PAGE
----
he oil and gas industry in Canada was founded upon production of oil and natural gas from ‘conventional’ reservoirs, because they are the easiest to get out of the ground. However, conventional reservoirs are the smallest portion of Canada’s total oil and gas resources. Ironically, what are referred to as ‘unconventional’ reservoirs contain a far greater proportion of Canada’s hydrocarbon resources. The terms ‘conventional’ and ‘unconventional’ actually refer to the reservoir rock quality because oil and gas cannot be distinguished.
Industry needs to develop unconventional resources, such as tight oil, tight gas and shale gas, in order to have a continued supply of oil and gas now and into the future. Unconventional gas already accounts for more than 25% of the Canadian natural gas supply. Most of the activity directed at new production in Canada is unconventional so it is fair to say that unconventional has become conventional.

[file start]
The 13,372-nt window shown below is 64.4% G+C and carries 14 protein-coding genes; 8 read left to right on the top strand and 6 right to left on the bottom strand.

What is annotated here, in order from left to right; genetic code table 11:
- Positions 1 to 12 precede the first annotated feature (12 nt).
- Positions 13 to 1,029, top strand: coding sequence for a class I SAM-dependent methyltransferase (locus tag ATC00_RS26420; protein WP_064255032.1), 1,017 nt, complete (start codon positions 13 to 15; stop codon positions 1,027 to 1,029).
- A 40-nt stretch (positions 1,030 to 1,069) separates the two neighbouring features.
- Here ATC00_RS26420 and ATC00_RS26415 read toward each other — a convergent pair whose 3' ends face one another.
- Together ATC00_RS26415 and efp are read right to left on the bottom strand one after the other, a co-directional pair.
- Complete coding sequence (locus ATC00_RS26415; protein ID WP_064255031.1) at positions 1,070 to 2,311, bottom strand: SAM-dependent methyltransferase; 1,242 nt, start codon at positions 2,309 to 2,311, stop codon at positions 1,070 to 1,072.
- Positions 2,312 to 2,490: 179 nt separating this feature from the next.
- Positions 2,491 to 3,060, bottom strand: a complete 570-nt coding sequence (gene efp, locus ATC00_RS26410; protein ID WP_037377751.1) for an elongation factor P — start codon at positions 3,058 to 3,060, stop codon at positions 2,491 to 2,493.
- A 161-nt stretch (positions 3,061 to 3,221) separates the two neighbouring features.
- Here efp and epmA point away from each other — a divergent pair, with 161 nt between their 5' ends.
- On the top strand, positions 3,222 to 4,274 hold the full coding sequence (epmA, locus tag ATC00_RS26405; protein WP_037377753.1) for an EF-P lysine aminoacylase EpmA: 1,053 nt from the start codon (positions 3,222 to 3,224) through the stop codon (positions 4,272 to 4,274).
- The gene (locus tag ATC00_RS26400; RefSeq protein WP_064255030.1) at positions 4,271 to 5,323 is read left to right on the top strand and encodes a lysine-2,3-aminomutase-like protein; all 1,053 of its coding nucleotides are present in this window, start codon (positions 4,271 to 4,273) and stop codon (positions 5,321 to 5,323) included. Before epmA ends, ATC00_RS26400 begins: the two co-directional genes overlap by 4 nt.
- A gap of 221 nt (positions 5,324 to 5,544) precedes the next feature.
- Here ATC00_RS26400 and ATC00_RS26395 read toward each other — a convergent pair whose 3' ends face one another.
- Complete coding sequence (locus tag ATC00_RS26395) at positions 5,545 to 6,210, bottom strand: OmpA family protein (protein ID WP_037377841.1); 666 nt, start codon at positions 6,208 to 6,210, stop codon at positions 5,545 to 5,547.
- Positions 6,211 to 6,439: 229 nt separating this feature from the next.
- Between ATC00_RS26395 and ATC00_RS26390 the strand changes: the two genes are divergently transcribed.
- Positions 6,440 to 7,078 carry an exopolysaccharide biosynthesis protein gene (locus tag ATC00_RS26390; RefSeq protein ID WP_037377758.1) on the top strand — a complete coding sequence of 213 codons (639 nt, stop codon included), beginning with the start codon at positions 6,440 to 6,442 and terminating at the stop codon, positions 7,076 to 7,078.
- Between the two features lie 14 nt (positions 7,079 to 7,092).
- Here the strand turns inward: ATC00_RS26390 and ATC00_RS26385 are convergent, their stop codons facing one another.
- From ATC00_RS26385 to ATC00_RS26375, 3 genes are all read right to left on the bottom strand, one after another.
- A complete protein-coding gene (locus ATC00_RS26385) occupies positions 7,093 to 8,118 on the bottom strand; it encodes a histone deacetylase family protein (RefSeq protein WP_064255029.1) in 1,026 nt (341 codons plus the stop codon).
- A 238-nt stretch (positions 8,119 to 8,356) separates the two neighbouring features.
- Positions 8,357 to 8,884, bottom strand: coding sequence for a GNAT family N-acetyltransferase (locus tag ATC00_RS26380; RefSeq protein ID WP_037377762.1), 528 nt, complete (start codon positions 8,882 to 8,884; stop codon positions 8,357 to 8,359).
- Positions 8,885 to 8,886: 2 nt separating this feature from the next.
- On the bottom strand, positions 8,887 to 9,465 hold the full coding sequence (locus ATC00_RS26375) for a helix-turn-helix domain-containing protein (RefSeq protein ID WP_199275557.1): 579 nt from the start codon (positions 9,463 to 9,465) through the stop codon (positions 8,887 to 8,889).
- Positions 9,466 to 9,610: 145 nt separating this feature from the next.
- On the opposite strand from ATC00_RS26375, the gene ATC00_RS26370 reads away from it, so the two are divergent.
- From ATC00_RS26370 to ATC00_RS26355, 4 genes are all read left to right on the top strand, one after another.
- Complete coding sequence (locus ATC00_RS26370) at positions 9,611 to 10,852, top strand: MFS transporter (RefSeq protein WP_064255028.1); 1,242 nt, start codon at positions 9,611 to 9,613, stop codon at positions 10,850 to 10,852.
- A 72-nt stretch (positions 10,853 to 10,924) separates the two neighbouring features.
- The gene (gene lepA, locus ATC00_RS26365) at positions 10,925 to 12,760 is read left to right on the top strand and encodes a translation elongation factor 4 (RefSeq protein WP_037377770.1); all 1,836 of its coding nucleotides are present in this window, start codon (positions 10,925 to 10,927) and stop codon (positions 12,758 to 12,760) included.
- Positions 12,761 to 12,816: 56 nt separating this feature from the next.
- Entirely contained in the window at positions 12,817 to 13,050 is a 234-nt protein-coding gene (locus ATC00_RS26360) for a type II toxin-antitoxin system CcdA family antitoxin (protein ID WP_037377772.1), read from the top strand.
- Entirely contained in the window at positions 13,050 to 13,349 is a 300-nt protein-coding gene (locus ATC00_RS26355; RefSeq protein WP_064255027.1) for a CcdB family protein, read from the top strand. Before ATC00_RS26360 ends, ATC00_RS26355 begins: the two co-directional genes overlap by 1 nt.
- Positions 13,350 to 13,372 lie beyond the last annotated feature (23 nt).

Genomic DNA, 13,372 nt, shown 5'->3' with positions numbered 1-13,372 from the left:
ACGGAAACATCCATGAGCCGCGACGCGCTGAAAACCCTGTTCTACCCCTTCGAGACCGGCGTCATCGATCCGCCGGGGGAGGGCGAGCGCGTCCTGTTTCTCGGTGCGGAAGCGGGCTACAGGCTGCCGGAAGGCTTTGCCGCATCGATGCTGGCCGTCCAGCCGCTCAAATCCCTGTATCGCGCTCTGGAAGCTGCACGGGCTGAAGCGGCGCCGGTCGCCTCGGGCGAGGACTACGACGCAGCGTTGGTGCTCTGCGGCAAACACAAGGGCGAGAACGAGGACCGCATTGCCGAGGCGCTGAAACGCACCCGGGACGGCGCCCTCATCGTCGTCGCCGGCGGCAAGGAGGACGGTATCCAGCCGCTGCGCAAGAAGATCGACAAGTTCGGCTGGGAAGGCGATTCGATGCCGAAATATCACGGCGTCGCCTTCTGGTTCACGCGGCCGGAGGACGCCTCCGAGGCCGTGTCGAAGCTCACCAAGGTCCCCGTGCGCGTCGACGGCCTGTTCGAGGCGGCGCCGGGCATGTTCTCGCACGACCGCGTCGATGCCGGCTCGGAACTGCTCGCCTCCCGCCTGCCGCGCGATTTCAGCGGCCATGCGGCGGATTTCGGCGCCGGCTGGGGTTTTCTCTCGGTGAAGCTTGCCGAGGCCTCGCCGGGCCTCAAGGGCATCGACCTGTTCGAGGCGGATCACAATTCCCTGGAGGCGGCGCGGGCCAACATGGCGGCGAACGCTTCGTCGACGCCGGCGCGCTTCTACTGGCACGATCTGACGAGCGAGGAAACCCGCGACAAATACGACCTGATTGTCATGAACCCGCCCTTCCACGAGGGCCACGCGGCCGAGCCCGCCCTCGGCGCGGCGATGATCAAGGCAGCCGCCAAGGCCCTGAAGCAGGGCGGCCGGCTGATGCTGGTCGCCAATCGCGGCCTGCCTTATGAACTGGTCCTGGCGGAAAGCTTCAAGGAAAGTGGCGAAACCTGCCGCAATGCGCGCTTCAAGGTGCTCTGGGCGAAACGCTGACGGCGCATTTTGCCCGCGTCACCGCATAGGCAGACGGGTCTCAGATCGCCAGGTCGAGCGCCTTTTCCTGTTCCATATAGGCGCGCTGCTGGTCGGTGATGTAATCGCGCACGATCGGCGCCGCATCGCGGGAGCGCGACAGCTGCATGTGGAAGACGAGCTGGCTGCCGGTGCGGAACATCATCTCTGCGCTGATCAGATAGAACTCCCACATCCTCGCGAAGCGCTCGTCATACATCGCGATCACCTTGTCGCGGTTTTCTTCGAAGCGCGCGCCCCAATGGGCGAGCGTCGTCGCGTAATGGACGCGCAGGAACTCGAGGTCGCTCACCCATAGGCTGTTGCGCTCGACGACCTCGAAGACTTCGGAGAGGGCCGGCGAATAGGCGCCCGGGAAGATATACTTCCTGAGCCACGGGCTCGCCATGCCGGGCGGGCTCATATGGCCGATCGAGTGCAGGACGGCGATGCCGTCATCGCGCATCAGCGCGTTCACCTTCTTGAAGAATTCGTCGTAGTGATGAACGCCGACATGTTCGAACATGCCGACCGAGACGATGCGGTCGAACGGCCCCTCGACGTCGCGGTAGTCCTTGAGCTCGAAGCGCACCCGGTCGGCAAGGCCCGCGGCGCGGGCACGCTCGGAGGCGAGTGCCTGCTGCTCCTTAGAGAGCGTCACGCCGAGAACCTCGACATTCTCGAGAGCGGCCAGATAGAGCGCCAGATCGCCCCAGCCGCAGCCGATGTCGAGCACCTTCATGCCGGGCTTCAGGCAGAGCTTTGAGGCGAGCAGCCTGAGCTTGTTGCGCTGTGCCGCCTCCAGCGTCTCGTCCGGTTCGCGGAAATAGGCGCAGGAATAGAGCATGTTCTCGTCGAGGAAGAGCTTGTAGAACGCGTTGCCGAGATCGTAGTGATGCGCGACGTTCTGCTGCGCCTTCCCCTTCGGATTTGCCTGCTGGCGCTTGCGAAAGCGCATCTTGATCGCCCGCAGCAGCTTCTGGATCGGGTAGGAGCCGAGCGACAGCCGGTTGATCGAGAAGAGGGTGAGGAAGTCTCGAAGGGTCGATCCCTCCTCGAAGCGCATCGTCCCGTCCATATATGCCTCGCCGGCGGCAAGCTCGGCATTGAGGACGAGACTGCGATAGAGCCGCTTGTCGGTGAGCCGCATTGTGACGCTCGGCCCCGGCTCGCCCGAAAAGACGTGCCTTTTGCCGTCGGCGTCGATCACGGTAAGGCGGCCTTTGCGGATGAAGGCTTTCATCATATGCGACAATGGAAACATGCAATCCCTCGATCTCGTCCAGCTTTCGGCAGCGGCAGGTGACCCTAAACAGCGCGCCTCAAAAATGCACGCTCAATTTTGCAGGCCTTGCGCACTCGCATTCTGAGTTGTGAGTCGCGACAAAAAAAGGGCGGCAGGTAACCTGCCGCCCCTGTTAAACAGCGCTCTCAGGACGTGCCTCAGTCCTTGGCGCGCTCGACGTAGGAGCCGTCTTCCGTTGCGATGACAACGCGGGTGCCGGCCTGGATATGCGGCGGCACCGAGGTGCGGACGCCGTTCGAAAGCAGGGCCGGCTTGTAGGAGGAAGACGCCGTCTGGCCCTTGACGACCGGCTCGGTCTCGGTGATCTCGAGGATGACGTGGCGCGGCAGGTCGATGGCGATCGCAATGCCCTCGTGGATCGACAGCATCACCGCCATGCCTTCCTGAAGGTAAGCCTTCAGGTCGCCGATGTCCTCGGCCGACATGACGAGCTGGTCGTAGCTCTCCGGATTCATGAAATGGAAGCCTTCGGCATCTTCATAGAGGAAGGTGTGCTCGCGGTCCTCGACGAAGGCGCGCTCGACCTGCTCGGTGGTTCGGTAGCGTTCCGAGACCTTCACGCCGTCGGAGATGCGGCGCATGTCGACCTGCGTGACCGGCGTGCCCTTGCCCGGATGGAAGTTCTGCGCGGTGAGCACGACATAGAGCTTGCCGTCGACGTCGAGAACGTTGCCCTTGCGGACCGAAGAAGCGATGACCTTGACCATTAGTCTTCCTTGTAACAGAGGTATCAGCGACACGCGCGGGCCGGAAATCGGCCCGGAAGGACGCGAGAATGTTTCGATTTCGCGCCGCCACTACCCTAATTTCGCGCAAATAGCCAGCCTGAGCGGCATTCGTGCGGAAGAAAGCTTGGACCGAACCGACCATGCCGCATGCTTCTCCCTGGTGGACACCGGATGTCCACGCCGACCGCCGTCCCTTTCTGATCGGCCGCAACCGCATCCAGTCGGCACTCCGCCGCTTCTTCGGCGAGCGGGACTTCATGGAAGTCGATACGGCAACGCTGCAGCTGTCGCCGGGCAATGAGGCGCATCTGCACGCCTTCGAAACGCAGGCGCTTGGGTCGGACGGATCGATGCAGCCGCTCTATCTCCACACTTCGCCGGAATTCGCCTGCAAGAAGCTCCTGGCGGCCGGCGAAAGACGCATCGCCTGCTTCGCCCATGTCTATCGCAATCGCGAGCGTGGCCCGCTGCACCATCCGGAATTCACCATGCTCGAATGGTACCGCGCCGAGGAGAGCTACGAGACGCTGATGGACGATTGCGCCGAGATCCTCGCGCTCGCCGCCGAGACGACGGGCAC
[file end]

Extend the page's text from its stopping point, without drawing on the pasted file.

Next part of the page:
Currently, between Alberta and British Columbia over 175,000 wells have been stimulated using hydraulic fracturing.
Canadian regulators and the natural gas industry are focused on the protection of surface and ground water and the mitigation of risk. All Canadian jurisdictions regulate the interface between water and the natural gas industry, and the application of evolving hydraulic fracturing techniques for unconventional gas development is no exception.
This report discusses about North American shale gas plays by giving the details of geological setting, resource estimate, reservoir properties, companies operating in that shale area, current activity, key company information and competitive landscape.